Red foxes are the largest of the North American fox species, with a long, bushy tail, a narrow pointed muzzle, and thick soft fur. Their legs are slender with black fur covering the feet, nose, and the back of their erect, pointed ears. The coat of the upper body, head, and tail are bright red to yellowish-red. The tip of the tail is white. Adults are approximately 36–42 inches in total length and their tail accounts for slightly more than one-third of their length. Most adults weigh 10–11 pounds, as much as three times the size of an island fox.

Sacramento Valley red fox; photo courtesy Ben Sacks/UC Davis

Red foxes prefer habitat along edge environments where two habitat types meet, such as the intersection of open meadows and woodlands. In the west, red foxes are primarily found in higher, sub-alpine elevations. In California there are two native sub-species, the Sierra Nevada red fox and the newly described Sacramento Valley red fox. These two native red fox populations are small and geographically isolated (like being on an island). The study of island fox populations has played an important role in helping biologists evaluate the vulnerability of these red foxes to survive into the future.

Red foxes thrive near human settlements, most likely due to the protections humans provide against the foxes main predators: coyotes, bears, and mountain lions.

Red foxes are primarily active at twilight and night, although they may be seen during the day when foraging to feed their young. While omnivorous, their diet consists primarily of rodents, including voles, pocket gophers, and deer mice, as well as cottontail rabbits, jackrabbits, and snowshoe hairs. Like island foxes, red foxes readily eat fruits when they are in season. In some areas, fruits make up 100% of their diet! They commonly consume blueberries, blackberries, and raspberries, as well as apples, grapes, and even acorns.

Like many canids, North American foxes are basically monogamous, and the red fox is no different. Mating occurs between December and April. Pups are born between April and May. (Similar to island foxes.) The typical litter size is 3–6 pups. The male initially participates in feeding and rearing the kits, but moves on as the kits mature.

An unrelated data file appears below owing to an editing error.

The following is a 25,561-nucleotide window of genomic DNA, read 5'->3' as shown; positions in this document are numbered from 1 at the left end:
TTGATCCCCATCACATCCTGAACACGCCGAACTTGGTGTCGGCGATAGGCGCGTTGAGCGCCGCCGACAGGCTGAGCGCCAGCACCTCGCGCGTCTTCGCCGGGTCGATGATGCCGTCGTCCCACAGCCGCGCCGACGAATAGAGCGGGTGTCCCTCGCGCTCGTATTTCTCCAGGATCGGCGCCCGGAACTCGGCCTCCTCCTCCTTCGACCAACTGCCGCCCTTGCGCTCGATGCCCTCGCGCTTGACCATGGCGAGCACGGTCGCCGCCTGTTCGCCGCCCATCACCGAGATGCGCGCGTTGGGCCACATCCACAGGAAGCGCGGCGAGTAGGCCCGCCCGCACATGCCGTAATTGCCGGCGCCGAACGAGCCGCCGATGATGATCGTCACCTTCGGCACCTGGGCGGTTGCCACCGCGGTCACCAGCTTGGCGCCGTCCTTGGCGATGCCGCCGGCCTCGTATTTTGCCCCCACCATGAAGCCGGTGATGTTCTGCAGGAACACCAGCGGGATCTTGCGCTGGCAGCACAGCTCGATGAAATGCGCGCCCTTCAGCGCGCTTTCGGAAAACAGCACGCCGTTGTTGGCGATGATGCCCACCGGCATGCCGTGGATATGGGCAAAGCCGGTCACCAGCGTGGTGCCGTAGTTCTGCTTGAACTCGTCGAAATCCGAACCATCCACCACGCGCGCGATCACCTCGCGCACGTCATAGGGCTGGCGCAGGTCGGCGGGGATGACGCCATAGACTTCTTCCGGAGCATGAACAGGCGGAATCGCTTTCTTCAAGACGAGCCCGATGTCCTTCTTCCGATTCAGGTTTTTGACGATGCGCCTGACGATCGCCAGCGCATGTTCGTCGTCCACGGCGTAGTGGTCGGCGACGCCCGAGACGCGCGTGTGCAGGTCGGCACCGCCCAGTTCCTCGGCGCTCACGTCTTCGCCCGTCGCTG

Red foxes are an adaptable and successful species. They have been extensively studied and their populations are stable apart from the two California sub-species. These beautiful animals extrude the cuddle factor more than any other fox species. (Well, except maybe island foxes.)

San Clemente Island fox
How is the Island Fox Unique?

Coming up next: Gemini Foxes: Kit Fox and Swift Fox;


Cyper, B.L. 2003. "Foxes (Vulpes species, Urocyon species and Alopex lagopus)." In Wild Mammals of North America: Biology, Management, and Conservation, 2nd edition by G. Feldhamer, B. Thompson, and J. Chapman (eds), pg 511–546. Baltimore: Johns Hopkins University Press.

Elbroch, M. and K. Rinehart. 2001. Behavior of North American Mammals. pg 105–111. Peterson Reference Guides.

Henry, J. D. 1996. Living on the Edge, Foxes. Minocqua, WI: Northword Press.

Saunders, D. A. 1988. "Red Fox: (Vulpes vulpes desmarest)." In Adirondack Mammals, pg 216. New York: State University of New York, College of Environmental Science and Forestry.


Friday, February 12, 2021

Unique As An Island Fox

We talk about the island fox being a unique and rare species, but what do we mean?

Unlike most North American fox species, the island fox (Urocyon littoralis) lives in very small, isolated habitats. Because each subspecies of island fox is limited to its specific island, all are restricted by geography to small populations. The smaller islands–San Miguel and San Nicolas–can only support a maximum of 400–500 individual island foxes. The largest two islands–Santa Cruz and Santa Catalina–appear able to sustain 2,000–2,500 individuals. Even at their maximum, these are small vulnerable populations. Current status

Island foxes are descended from one of the most, if not the most, ancient of living fox species, the gray fox (Urocyon cinereoargenteus). (island fox beside gray fox). As such, island foxes maintain some ancient traits that are shared with felines and other carnivore species, but not with other more modern canines–like wolves and red foxes.

Island foxes can rotate their front paws to climb. It is not unusual to see them up in small trees or large shrubs.